The same models were employed to make cations and anions by adding and removing electrons as the unit moved into ions. Students could easily visualize how charge became negative when electrons were added and positive when electrons were removed.

This same model provided variety to lessons, hands-on learning, and additional review as we built on the students’ understanding of the atomic theory. The models became a familiar tool in the classroom and as they sat before the students,  the marbles were heard ricocheting less and less across the tables. Just like with a beaker or graduated cylinder, the students began to handle the models as a simple piece of equipment required to accomplish a task, in this case, the task of mastering atomic theory.

Keep it simple! No fancy kits need to be ordered to provide our students with hands-on activities. Often things we have lying around can serve the purpose. The rewards include a buzzing classroom and student achievement.

Uncomplicated but poignant activities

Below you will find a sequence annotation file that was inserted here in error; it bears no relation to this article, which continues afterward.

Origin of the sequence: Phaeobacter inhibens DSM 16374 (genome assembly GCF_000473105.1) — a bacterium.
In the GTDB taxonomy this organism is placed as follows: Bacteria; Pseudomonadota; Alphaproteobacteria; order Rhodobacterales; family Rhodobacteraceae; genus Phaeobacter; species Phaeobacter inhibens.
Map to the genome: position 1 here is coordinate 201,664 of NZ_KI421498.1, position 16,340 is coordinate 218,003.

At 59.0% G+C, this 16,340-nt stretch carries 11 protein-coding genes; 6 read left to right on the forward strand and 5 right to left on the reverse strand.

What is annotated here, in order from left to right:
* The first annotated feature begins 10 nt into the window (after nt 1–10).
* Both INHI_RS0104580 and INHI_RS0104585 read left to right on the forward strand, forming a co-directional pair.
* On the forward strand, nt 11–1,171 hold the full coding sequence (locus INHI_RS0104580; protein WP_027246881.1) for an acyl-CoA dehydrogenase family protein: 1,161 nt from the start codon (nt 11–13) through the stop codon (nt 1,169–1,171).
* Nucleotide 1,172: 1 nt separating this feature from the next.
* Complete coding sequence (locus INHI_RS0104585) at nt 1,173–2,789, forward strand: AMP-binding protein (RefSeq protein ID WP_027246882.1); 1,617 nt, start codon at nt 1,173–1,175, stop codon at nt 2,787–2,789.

It was a simple idea. It’s possible they’ve even done it before in another class sometime during their education. However, I knew they would learn from it and would thereby approach the learning objectives. So, I prepared the materials.

The instructions, accompanied by an image, were simple: build a model of the ventilation system. The building part was easy and fun. With their hands and minds engaged, they were hooked and as the more challenging part of the activity faced them, they plowed ahead. With the expectations for the write-up in front of them, they reached for the models again and again, seeking deeper understanding. They discussed. They questioned. They pointed. They pulled.


“Oh, I get it” followed by an explanation of the role of air pressure in breathing.

“So, when the diaphragm contracts, the thorax expands.”

“The intercostal muscles are located here and contract and expand with the diaphragm”

Soon everyone in the room can accurately and biologically describe inspiration and expiration. And all it took were some plastic bottles and balloons.